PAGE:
On January 12, 2016, a District of Delaware judge granted defendant PetSmart’s Rule 12(c) motion for judgment on the pleadings that the asserted patent was invalid under 35 U.S.C. § 101. The asserted claims of U.S. Patent No. 5,612,527 disclose methods for redeeming discount sale offers by associating a machine-readable identification code, such as a barcode, with data stored in a database identifying which items are to be offered at a discounted price.
In framing her analysis under the two-step Alice test, U.S. District Judge Sue Robinson noted that “because computer software comprises a set of instructions, the first step of Alice is, for the most part, a given; i.e., computer-implemented patents generally involve abstract ideas.” And as enunciated by the Federal Circuit in DDR, to satisfy Alice step two the claims must be “directed to a problem specifically arising in the realm of computer technology and the claimed solution [must specify] how computer technology should be manipulated to overcome the problem.” Judge Robinson also noted that, since the Federal Circuit’s DDR ruling in 2014, it has not upheld the validity of any computer-implemented inventions under § 101.
The court held that the claims were invalid under § 101. At Alice step one, the court held that the asserted claims were directed to the patent-ineligible abstract concept of using coupons to provide discounts. Under Alice step two, the court held that the additional limitations in the claims—creating a brochure having a barcode; circulating the brochure to potential users; associating the barcode with a data file listing discounted products; using a barcode scanner to scan the barcode; and using a computer to determine whether the item was on sale and, if so, discounting the price accordingly—did nothing more than recite conventional computer technology, and did not amount to more than the abstract concept itself. Although plaintiff Motivation Innovations argued that the patent contained the inventive concept of using a machine readable identification code to take discount offers and track customer purchasing habits, the court held that this was not an internet- or computer-specific problem, and the patent was not sufficiently specific or narrowly drawn to preclude the preemption that occurs when a “basic building block of human ingenuity” is tied up in a patent.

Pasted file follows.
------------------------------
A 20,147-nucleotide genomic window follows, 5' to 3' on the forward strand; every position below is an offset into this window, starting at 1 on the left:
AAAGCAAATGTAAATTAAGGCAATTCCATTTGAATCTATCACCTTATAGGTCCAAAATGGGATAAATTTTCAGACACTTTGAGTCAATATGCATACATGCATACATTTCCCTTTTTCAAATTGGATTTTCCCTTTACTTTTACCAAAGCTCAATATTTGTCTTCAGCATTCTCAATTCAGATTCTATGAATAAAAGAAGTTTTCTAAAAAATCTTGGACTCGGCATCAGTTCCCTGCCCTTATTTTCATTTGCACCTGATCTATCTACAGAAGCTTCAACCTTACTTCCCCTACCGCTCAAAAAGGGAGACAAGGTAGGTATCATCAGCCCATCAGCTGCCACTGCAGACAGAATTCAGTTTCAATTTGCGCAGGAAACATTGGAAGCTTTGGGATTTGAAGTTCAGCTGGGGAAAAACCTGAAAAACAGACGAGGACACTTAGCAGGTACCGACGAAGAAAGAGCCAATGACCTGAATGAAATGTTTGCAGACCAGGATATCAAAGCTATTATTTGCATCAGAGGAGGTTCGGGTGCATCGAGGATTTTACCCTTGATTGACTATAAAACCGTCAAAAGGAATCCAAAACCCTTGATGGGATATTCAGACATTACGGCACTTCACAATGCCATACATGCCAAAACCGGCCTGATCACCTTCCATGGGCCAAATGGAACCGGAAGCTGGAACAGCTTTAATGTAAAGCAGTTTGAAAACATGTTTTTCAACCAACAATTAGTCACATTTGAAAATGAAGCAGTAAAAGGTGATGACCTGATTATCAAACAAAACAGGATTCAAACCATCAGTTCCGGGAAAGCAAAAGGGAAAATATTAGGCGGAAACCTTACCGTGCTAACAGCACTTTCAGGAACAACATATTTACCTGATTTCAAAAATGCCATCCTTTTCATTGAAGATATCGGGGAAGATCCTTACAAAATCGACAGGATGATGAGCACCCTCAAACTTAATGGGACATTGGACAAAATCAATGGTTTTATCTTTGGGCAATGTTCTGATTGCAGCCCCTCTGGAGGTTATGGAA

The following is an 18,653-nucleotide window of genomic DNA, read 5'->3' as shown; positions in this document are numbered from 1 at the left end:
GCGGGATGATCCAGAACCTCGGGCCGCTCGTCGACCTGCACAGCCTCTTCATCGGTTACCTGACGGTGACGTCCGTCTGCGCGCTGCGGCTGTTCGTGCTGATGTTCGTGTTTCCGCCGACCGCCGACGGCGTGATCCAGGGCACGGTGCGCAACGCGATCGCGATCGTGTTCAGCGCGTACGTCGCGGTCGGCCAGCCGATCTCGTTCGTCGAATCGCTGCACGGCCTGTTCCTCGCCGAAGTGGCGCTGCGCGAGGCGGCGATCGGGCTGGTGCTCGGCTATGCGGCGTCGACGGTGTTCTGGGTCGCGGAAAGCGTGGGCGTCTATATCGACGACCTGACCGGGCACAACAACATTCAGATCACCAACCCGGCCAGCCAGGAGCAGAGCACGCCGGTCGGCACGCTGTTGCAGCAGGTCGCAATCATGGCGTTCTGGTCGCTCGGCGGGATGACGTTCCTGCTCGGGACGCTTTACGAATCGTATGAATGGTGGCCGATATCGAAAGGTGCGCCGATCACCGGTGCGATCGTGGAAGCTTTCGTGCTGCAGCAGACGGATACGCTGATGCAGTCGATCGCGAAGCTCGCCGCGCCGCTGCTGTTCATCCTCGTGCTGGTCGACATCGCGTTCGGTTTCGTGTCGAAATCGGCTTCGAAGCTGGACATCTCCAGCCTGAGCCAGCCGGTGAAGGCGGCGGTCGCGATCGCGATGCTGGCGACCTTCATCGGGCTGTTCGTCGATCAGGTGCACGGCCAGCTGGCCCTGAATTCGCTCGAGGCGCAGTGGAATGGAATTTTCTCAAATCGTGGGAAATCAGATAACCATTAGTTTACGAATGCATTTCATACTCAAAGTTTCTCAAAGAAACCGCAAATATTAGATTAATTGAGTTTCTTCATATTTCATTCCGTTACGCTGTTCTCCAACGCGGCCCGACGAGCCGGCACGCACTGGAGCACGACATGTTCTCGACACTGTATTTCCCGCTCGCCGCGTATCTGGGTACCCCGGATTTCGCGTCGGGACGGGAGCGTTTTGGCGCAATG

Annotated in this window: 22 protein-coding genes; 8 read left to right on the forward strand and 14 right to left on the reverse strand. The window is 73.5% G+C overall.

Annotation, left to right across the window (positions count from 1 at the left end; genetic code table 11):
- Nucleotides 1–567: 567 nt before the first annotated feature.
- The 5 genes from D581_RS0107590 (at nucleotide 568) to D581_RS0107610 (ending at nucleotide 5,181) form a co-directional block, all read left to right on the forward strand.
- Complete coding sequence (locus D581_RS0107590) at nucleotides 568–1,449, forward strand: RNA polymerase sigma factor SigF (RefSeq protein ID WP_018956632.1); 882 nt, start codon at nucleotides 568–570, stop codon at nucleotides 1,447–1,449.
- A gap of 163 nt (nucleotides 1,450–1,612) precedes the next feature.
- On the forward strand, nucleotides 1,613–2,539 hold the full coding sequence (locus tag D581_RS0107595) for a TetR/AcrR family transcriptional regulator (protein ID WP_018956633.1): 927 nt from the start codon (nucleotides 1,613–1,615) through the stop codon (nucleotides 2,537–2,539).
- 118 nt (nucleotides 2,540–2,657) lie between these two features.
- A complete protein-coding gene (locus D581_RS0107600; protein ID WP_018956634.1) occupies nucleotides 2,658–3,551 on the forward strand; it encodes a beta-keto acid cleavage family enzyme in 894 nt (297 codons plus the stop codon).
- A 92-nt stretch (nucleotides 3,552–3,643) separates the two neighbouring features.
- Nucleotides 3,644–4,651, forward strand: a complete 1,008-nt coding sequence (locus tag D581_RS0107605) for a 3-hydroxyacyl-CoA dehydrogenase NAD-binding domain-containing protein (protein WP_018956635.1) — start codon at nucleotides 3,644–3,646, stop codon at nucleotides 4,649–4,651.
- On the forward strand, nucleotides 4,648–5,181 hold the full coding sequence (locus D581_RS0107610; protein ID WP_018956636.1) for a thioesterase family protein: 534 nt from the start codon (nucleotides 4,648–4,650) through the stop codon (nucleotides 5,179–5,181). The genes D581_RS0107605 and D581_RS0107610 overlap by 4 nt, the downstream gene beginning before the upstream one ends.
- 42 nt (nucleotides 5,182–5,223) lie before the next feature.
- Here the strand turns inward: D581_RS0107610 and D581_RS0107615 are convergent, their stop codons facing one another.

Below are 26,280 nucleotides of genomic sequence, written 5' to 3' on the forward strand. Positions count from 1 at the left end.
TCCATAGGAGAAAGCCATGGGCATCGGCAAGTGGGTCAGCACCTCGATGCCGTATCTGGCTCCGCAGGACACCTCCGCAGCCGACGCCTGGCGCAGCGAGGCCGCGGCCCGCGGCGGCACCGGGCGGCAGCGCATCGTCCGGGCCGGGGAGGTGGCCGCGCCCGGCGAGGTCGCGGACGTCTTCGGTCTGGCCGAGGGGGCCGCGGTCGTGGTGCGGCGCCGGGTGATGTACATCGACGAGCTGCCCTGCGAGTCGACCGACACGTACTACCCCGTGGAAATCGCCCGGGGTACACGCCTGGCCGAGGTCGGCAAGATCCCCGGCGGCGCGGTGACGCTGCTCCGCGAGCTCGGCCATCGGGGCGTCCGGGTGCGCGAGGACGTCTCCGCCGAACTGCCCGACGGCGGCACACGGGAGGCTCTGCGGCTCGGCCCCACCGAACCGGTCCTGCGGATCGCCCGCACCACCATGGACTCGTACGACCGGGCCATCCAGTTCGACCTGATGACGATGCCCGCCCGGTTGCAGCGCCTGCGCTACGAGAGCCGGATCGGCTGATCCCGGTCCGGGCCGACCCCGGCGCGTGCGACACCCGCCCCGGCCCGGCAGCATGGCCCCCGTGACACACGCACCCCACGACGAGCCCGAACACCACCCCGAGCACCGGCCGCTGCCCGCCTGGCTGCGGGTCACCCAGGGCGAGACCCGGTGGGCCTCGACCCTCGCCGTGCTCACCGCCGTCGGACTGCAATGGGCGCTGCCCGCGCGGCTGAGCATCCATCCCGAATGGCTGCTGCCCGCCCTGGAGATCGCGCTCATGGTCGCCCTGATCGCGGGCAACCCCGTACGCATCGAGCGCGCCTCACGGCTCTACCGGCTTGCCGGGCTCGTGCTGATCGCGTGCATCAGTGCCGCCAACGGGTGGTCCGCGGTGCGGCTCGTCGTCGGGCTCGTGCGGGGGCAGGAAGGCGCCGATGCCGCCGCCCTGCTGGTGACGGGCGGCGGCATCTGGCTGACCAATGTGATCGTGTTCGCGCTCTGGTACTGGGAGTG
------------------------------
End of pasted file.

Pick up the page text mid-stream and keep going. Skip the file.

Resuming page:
Motivation Innovations, LLC v. PetSmart, Inc., Civ. No. 13-957-SLR (D. Del. Jan. 12, 2016)